NIHers Are Studying Sleep, Fatigue, and Circadian Rhythms
BY L.S. CARTER (OD), R. SCHEINERT (NIMH), J. TIANO (NIDDK), A. KUSZAK (NIDDK), AND R. BAKER (OD)
A sleep-deprived person may still function, but not as efficiently as someone who gets enough good-quality sleep, and they may be at increased risk for heart disease, kidney disease, diabetes, obesity, high-blood pressure, stroke, and a host of other problems. Lack of sleep may even affect one’s ability to learn and remember information.
NIH’s First State-of-the-Art Infectious Disease Laboratory
BY JAMIE KUGLER, NCI
It was once a proud building filled with innovative scientists who courageously tackled public-health problems. For 60 years, it provided a home for NIH scientists who worked on infectious diseases, identified new viruses, and developed vaccines against hepatitis, rotavirus, and adenoviruses.
Carolina Barillas-Mury (NIAID), Shiv Grewal (NCI), Marius Clore (NIDDK)
BY RACHEL SCHEINERT, NIMH
Whether they are investigating mosquito midgut cells to better understand the transmission of malaria, identifying failing chromatin mechanisms that may lead to cancer, or exploring the structure of macromolecular “dark matter,” the newest NIH members of the National Academy of Sciences (NAS) are making a big impact.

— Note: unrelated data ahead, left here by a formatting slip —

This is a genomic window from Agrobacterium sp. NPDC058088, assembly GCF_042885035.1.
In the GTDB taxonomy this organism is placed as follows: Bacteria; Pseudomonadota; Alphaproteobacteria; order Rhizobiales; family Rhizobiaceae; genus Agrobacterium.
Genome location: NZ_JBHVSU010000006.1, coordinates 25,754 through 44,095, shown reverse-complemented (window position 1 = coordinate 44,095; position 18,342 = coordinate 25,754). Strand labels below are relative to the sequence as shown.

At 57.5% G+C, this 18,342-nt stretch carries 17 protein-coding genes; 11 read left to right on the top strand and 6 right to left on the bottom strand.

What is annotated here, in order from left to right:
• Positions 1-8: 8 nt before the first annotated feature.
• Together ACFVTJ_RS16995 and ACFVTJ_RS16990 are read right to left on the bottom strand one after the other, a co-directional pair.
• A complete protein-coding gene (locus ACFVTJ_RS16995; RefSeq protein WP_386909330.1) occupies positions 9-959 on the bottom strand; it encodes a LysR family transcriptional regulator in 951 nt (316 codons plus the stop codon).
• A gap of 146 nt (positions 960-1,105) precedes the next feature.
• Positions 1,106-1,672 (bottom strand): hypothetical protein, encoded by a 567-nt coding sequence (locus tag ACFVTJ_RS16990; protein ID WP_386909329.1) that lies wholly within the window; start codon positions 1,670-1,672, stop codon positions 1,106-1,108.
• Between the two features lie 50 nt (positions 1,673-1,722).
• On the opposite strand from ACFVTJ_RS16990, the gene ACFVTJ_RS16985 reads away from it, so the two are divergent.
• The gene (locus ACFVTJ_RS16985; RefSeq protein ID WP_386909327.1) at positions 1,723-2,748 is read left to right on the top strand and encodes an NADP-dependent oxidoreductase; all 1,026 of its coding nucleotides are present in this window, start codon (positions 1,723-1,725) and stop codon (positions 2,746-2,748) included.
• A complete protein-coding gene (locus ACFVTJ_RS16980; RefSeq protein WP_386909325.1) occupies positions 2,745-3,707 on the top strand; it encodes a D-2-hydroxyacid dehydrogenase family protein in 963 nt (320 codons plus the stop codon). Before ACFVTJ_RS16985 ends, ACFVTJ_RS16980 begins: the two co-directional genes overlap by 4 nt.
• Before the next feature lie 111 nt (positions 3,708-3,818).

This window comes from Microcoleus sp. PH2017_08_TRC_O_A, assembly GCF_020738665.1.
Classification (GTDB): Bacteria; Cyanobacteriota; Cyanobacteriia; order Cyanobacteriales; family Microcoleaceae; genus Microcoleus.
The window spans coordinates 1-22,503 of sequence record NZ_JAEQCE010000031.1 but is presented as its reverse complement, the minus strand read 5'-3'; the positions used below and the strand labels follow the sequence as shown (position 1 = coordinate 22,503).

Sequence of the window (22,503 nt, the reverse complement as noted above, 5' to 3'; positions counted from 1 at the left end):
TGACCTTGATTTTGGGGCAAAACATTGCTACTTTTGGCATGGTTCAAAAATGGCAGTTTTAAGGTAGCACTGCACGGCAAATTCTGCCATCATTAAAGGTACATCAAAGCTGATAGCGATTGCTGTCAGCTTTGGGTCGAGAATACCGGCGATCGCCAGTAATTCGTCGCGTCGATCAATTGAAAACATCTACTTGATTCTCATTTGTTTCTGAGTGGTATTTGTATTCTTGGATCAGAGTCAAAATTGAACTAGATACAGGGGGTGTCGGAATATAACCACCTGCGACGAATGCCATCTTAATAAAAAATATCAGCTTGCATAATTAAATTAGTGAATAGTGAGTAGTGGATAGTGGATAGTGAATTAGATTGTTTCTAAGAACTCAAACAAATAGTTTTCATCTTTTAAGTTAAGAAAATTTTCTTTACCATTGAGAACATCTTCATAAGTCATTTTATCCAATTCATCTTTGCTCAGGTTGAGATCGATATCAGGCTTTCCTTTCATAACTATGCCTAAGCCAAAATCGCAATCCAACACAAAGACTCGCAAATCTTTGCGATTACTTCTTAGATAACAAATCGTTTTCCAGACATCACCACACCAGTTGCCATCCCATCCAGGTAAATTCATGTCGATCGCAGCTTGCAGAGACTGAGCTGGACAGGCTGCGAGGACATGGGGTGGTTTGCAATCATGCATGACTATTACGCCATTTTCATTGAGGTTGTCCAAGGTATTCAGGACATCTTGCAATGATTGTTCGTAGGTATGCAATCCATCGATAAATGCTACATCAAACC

Sweat lodges, herbal medicine, and a model Hōkūle`a, a Native Hawaiian voyaging canoe. These are just a few of the elements in the National Library of Medicine’s (NLM’s) Native Voices exhibit, which explores the connection between wellness, illness, and cultural life through a combination of interviews with Native people, artwork, objects, and interactive media.
FDA scientists moved from NIH’s Building 29 complex to the new White Oak campus in Silver Spring, Maryland; several vials of smallpox virus (samples from the 1950s) were found on campus and safely transferred to the CDC; NIH has been doing research for decades to eradicate the Ebola virus (pictured).
NIH researchers have figured out a way to regenerate teeth; developed an experimental vaccine to prevent the mosquito-borne disease chikungunya; invented a nasal brush that can rapidly diagnose an incurable prion disease in humans; made a discovery about how a sickle-cell drug works; developed a new sickle-cell drug that has been acquired by a pharmaceutical company; and more.
This Houghton Mifflin test material was part of the “Form L Revised Stanford-Binet Scale,” used by National Institute of Mental Health researchers in the 1950s to test the intelligence of children taking part in certain clinical studies.
NINR Director’s Lecture, NIH Research Festival, Chen Lecture, NIH-Japan Symposium, Cajal exhibit, records schedules, workshop on using advanced technologies in biomedical research, NCATS Toxicology Challenge, and more.